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  The Navy's problems keep growing as it takes a leading role against Russia and China Problems with its leaders and its ships reflect a maritime force that is beset with serious and systemic problems that need immediate attention. © Wikimedia Commons Navy destroyer USS Fitzgerald. Wikimedia Commons First there is the issue of combat effectiveness at the lowest echelons of maritime service, the combination of ships, aircraft, materiel and command, obedience, discipline, and readiness.

A naval ship designed to operate in any number of roles supporting combatant ships and other naval operations, including a wide range of activities Also the proper reply from a hailed boat, to indicate that an officer is on board. azimuth circle. An instrument used to take the bearings of celestial objects.

When manoeuvring a conventional ship , if the engine is stopped with the rudder hard over what happens to the rudder turning force? For how long time should a VHF survival craft transceiver be able to operate on its batteries ?

Nanook will have gunnery and other drills, such as tracking vessels of interest. "A lot of it has to do with basic warfare serials ... and then basic security tasks and operating together," Rear Adm. Brian Santarpia said Tuesday.

Santarpia, who commands Canadian naval forces in the Atlantic and Arctic, said it was "great" to get sailors into unfamiliar surroundings.

"Once we put them up there, they're going to solve all the problems on their own," Santarpia said. "They just have to recognize that there is a challenge and then they tend to get after it."

'We're going to learn a lot'

a large ship in a body of water: US Coast Guard cutter Willow transits near an iceberg with a Danish naval vessel in the Nares Strait, August 23, 2011. US Coast Guard/PO3 Luke Clayton © US Coast Guard/PO3 Luke Clayton US Coast Guard cutter Willow transits near an iceberg with a Danish naval vessel in the Nares Strait, August 23, 2011. US Coast Guard/PO3 Luke Clayton

The Canadian military has conducted Operation Nanook since 2007, working with local and foreign partners to practice disaster response and maritime security across northern Canada. There will be no operations ashore this year because of COVID-19.

The Canadian ships left Halifax on Tuesday with US Coast Guard medium-endurance cutter Tahoma. They will meet USS Thomas Hudner and sail north to meet French and Danish ships and operate around the Davis Strait, off Greenland's west coast.

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Commercial ships operating in polar waters were not required to comply: most did, but Thus, once the new Polar Code comes into force, commercial vessels that elect to operate in polar It escorted the CLELIA II on a multi-day journey across the Drake Passage back to its homeport of Ushuaia

Ships operating in the Arctic and Antarctic environments are exposed to a number of unique risks. Poor weather conditions and the relative lack of Cold temperatures may reduce the effectiveness of numerous components of the ship , ranging from deck machinery and emergency equipment to sea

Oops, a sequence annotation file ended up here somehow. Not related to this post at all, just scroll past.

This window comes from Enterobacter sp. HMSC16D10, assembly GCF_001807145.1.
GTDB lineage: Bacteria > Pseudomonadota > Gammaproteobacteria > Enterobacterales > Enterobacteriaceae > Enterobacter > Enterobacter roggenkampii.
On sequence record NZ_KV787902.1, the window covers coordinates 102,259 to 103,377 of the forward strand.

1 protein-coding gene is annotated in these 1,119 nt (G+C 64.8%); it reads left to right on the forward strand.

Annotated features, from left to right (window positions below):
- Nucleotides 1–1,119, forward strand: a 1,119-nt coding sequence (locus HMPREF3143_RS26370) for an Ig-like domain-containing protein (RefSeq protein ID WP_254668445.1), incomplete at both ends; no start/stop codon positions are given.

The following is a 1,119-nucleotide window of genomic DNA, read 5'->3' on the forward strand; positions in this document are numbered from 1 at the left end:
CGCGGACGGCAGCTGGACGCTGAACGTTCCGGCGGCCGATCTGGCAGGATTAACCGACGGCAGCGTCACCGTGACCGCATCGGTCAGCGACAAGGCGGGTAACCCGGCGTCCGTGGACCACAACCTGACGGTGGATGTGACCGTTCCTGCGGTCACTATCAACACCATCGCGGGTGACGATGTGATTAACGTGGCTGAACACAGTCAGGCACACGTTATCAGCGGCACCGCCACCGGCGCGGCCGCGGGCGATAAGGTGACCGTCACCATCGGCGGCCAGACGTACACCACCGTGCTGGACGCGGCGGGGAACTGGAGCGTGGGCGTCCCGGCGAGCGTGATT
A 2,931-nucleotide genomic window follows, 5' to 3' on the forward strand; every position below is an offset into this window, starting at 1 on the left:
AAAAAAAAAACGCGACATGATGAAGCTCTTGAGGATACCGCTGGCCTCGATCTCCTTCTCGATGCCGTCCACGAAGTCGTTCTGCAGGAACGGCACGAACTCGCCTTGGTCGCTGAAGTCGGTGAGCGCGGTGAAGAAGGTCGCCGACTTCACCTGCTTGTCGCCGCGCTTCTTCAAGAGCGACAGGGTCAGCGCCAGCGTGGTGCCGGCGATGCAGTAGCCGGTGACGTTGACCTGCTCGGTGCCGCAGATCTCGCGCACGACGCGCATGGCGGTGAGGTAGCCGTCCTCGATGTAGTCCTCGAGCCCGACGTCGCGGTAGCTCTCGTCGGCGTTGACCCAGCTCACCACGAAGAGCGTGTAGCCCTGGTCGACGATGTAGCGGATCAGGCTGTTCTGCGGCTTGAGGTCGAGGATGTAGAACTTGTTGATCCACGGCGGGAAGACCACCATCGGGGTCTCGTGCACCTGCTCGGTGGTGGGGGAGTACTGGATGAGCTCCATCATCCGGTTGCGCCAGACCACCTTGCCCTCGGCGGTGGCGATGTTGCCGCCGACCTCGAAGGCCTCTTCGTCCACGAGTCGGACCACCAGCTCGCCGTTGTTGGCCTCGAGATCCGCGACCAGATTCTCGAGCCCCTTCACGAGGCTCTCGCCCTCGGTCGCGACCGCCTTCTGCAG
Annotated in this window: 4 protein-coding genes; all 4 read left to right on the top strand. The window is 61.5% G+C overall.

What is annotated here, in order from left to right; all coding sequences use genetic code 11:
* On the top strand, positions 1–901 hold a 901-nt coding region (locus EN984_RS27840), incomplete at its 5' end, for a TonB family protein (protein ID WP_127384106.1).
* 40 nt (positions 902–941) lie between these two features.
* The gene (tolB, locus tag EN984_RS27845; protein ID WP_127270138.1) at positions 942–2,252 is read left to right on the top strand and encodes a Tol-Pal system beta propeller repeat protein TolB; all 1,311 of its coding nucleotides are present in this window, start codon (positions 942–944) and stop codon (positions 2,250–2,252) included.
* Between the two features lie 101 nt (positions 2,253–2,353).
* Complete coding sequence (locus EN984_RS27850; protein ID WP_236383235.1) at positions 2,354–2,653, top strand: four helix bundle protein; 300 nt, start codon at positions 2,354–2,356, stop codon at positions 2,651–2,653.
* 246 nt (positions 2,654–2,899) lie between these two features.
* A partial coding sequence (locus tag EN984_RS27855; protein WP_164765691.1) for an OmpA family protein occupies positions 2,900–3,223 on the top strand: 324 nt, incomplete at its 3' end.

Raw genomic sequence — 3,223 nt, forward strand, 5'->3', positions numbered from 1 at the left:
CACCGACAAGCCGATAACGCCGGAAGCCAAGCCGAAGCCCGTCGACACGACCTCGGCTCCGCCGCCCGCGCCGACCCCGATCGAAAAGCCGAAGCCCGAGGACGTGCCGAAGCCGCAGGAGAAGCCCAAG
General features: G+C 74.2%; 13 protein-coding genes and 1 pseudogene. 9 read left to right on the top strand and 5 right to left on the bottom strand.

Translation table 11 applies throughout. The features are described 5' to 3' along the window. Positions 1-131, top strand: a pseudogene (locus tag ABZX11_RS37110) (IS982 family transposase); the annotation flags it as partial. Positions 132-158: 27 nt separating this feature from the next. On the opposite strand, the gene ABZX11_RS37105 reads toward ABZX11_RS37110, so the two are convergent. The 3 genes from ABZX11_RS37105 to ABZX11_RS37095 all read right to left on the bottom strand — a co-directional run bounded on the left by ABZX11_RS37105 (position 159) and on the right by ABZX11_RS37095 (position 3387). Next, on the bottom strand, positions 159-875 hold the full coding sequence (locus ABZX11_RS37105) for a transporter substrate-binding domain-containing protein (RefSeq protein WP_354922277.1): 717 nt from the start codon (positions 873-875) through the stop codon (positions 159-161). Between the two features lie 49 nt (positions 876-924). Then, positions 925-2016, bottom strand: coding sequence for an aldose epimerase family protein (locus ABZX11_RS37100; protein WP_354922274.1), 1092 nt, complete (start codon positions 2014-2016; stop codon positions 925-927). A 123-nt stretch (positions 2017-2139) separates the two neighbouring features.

"This will be the farthest north that we have deployed this class of cutter, so we're excited to showcase the agility of our fleet," Vice Adm. Steven Poulin, the Coast Guard's Atlantic Area commander, said Tuesday.

Lewis and Poulin both said Nanook is a chance to practice adapting to challenges in the Arctic, such as communications interference.

"That's one of the reasons we wanted to push this medium endurance cutter so far north. We're going to learn a lot about our own operations" and about "the logistics chain that's required to support our Coast Guard assets that are so far north," Poulin said.

a small boat in a large body of water: Search and rescue technicians on a CH-149 Cormorant conduct a hoist-rescue exercise with Canadian coastal defense ship Shawinigan during Operation Nanook, August, 22, 2014. Joint Task Force (North)/LS Mat1 Barrieau © Joint Task Force (North)/LS Mat1 Barrieau Search and rescue technicians on a CH-149 Cormorant conduct a hoist-rescue exercise with Canadian coastal defense ship Shawinigan during Operation Nanook, August, 22, 2014. Joint Task Force (North)/LS Mat1 Barrieau

The Canadian military adjusted Nanook in 2018 to include "everything we did in the Arctic," Santarpia said. "It demonstrates ... to anybody who is interested in the Arctic that Canada knows ... how to take care of its own security and sovereignty in that area."

Santarpia said more activity in the Arctic, facilitated by a warming climate, underscores the need to be present there for strategic reasons as well as emergency response.

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"Last year was the warmest year in the Arctic that they've ever had. This year's on pace to be warmer yet. It allows us to operate [there] for a little bit longer," Santarpia said, adding that Canada's navy didn't "have any [Arctic] ability until just Friday, when the very first Canadian Arctic offshore patrol ship was delivered."

That ship, HMCS Harry DeWolf, arrived two years late, but five more are to be delivered to Canada's navy and two to its coast guard in the coming years.

"Next year, it'll be part of the of the exercise, and that vessel can operate actually in the first-year ice that's a meter thick," Santarpia said. But until then the Canadian navy "is limited to where the ice is not pack ice."

As those waters become navigable for longer periods, "we will slowly be able to spend more time in the north," Santarpia added. "As the new capability comes online ... we'll be up there for the majority of year eventually."